We have a confession to make: We’re in love with a much younger man – Prince Louis.
OK, so he’s only 3 weeks old but he has stolen our heart. Prince Louis is already a star — thanks to his shutterbug of a mother, Catherine, the Duchess of Cambridge — but even he will have to take a backseat this week as we get set for the Olympics of romance. We’re talking, of course, about the wedding of Meghan Markle and Prince Harry May 19 at 7 a.m. (EDT).
As with any such event, this is not a sprint for the press but a marathon. We at WAG have been among those whetting your appetites with wedding previews, such as our May story about the peony-passionate bride-to-be’s bouquet and how it will honor the matriarchs – past and present – of the royal family.
But reading alone is not enough. We must immerse ourselves in every last TV program. No detail will be too small, including and especially the fascinators – those headpieces that make women look like they’re wearing birds. Fortunately for all of us, Time magazine has put together an article on “Every Meghan Markle TV Special You Can Watch Before the Royal Wedding.”
Once the big day comes and you are sufficiently well-informed – or, should we say, saturated? – might we suggest an appropriate accompaniment? We intend to have an English breakfast ensconced in our cherry blossom-accented bedroom wearing our rhinestone tiara as we watch the nuptials on the telly and blog about it. Why not have “breakfast at Windsor Castle” in style with William Edwards Home’s Prince Harry & Meghan Markle Royal Wedding Set? As per the website:
“The central focus of the set is the initials H & M intricately intertwined in both 22-carat gold and platinum with a delicate wedding bow beneath. Gold coronets are around the border, and the National Emblems of the United Kingdom – rose, thistle, shamrock and daffodil – sit proudly amidst the scrolling to further enhance the items.”
This bone china set includes a pillbox, a teacup and matching saucer and a plate and is wrapped in a turquoise William Edwards Home gift box that complements the set. The cost is 100 pounds or $137.
It’s a lovely memento of the day.
Some will want to enjoy viewing the event at Roger Sherman Inn in New Canaan. The wedding will be shown on large-screen TVs throughout the inn.
Guests can watch Harry and Meghan say “I do” over Champagne cocktails and a lavish buffet breakfast, complete with elderflower and lemon scones, the flavors of Harry and Meghan’s wedding cake. Joining in the festivities will be a special guest, Chris Ely, former footman to Queen Elizabeth II and Diana, Princess of Wales. Ely will share his experiences performing estate management duties at Buckingham Palace and many of the state and private residences of the British royal family. (In this country, Ely was the personal butler to Brooke Astor.)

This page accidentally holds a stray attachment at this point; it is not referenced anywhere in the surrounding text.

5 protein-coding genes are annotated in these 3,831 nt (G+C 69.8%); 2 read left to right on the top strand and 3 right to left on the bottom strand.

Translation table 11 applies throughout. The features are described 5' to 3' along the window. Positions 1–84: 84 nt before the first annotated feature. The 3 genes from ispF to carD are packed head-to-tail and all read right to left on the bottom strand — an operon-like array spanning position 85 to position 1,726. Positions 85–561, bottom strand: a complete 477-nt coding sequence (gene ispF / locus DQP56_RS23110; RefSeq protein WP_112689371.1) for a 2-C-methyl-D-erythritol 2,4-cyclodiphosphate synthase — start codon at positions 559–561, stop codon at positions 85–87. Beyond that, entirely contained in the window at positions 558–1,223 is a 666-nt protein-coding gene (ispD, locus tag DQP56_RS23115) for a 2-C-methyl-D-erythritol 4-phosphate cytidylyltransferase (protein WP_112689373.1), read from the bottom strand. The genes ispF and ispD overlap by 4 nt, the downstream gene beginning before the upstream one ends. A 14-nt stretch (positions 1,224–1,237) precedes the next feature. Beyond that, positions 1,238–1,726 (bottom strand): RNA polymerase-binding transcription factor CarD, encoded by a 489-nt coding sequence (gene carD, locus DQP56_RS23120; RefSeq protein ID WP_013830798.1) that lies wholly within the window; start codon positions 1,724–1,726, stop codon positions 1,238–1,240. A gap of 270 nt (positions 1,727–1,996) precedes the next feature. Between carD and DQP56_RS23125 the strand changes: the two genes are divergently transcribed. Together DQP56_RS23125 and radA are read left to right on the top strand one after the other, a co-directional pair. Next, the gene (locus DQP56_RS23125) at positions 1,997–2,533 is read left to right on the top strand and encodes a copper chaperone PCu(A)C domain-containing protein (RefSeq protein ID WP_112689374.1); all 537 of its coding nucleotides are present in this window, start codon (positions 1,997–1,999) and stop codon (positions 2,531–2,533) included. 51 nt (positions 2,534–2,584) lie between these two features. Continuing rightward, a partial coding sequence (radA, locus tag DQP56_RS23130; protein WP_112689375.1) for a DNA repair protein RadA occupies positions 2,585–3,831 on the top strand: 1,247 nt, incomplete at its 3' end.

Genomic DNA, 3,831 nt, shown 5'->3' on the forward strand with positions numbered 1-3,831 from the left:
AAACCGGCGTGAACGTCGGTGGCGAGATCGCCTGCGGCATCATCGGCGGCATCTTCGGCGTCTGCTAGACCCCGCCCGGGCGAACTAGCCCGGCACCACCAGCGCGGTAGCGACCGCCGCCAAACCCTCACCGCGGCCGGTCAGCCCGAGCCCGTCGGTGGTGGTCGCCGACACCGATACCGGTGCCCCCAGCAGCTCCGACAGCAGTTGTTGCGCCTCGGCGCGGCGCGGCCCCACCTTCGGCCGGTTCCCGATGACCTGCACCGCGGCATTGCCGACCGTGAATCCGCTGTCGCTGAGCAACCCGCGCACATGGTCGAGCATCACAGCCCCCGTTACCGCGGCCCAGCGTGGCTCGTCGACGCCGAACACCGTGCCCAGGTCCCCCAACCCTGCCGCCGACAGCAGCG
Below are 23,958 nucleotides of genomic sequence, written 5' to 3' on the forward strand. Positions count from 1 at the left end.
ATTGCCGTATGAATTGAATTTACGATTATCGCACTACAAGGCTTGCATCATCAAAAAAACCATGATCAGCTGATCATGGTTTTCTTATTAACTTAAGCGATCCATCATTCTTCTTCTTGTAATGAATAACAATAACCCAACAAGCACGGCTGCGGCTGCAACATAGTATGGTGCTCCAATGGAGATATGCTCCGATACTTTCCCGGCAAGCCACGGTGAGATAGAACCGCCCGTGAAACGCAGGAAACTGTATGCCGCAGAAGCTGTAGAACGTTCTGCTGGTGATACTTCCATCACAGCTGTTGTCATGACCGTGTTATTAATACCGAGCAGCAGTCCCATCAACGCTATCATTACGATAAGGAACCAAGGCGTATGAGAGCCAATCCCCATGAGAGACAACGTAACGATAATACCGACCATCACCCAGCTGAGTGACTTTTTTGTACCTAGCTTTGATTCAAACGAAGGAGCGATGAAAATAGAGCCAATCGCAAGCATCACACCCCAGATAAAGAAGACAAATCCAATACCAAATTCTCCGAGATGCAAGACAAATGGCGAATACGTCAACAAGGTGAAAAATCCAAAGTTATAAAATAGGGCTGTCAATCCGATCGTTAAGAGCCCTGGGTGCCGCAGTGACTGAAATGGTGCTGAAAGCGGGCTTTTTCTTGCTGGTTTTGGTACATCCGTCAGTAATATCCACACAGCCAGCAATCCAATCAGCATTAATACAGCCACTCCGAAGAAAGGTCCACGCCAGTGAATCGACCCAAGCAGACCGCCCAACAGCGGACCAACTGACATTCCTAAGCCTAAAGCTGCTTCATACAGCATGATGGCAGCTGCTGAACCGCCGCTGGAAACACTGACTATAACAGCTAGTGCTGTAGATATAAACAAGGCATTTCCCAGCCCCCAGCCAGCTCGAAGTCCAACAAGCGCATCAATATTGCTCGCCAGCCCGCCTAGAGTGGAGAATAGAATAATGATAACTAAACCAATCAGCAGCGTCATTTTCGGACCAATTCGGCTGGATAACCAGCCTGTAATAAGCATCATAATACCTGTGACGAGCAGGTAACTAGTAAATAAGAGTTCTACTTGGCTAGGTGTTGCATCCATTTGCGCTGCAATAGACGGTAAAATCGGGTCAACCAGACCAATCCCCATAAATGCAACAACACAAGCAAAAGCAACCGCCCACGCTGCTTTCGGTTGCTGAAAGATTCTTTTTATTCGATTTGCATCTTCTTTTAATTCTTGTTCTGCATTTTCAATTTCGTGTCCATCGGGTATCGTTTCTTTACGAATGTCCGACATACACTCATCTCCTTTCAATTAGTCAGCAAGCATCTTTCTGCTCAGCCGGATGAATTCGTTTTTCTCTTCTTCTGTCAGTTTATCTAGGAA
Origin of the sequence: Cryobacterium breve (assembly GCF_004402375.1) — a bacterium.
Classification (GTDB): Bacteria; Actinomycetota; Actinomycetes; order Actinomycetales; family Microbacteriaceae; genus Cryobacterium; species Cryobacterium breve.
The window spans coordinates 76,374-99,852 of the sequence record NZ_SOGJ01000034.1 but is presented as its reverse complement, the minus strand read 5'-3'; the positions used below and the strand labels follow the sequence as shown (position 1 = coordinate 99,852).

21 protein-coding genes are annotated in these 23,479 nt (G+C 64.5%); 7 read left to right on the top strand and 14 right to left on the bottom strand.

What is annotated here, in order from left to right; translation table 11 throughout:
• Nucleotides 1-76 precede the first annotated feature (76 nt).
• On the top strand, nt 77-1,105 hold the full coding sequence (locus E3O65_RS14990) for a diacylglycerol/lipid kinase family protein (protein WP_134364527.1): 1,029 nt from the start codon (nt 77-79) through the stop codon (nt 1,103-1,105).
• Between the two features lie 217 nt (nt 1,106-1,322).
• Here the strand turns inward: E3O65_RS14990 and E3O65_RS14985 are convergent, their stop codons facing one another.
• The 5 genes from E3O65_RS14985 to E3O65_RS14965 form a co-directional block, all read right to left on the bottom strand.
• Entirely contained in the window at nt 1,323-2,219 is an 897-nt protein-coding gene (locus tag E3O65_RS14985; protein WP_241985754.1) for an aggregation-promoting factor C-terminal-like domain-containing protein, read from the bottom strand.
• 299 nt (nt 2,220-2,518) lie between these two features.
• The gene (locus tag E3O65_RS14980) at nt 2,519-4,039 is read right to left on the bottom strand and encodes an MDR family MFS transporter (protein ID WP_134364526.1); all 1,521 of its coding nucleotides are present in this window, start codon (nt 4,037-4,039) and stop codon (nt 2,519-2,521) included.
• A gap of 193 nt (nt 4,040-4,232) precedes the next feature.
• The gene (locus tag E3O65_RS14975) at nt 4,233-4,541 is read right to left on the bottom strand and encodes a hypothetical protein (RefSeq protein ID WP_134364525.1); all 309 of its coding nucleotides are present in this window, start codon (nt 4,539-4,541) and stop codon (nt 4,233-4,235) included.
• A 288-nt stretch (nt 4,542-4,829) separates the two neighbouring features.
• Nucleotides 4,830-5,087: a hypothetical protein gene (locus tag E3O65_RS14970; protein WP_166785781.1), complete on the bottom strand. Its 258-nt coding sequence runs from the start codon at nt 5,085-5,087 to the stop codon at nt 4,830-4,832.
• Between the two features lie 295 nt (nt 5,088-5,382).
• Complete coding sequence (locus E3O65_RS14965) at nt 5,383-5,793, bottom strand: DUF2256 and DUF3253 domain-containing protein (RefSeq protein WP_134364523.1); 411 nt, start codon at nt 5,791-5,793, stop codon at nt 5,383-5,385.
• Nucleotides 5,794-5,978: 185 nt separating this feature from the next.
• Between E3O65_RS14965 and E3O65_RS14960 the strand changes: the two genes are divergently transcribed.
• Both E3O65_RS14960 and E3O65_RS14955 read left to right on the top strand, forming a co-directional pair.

“This is the one wedding where you can come as you are – casual Saturday morning attire with a fanciful hat, perhaps?,” teases Roger Sherman Inn owner and creative soirée planner Nes Jaffre. “We host a lot of weddings at our beautiful New England inn, but this will be our first daybreak wedding and we can’t wait.”
The cost is $40 per person (plus tax and gratuity). Reservations can be made by calling 203-966-4541 or visiting rogershermaninn.com.
Now, why should we in America – who fought a revolution to be independent of the crown – care, or anyone else for that matter? It seems silly to get wrapped up in people you don’t know. But celebrities are to an extent the digital age’s Greek mythology. Theirs are public narratives that we as a society can share, particularly at a time when many have lost faith in traditional institutions. Few public narratives have been more absorbing than the British royal family. Princess Diana – whom we’re sure will be there in spirit — called it a soap opera that went on and on. Let’s just say that it’s one of the world’s longest running shows, dating from Egbert, the first English king, in 827.
We’re eager for the latest installment. Besides, we’re sure Louis will be watching.
– Georgette Gouveia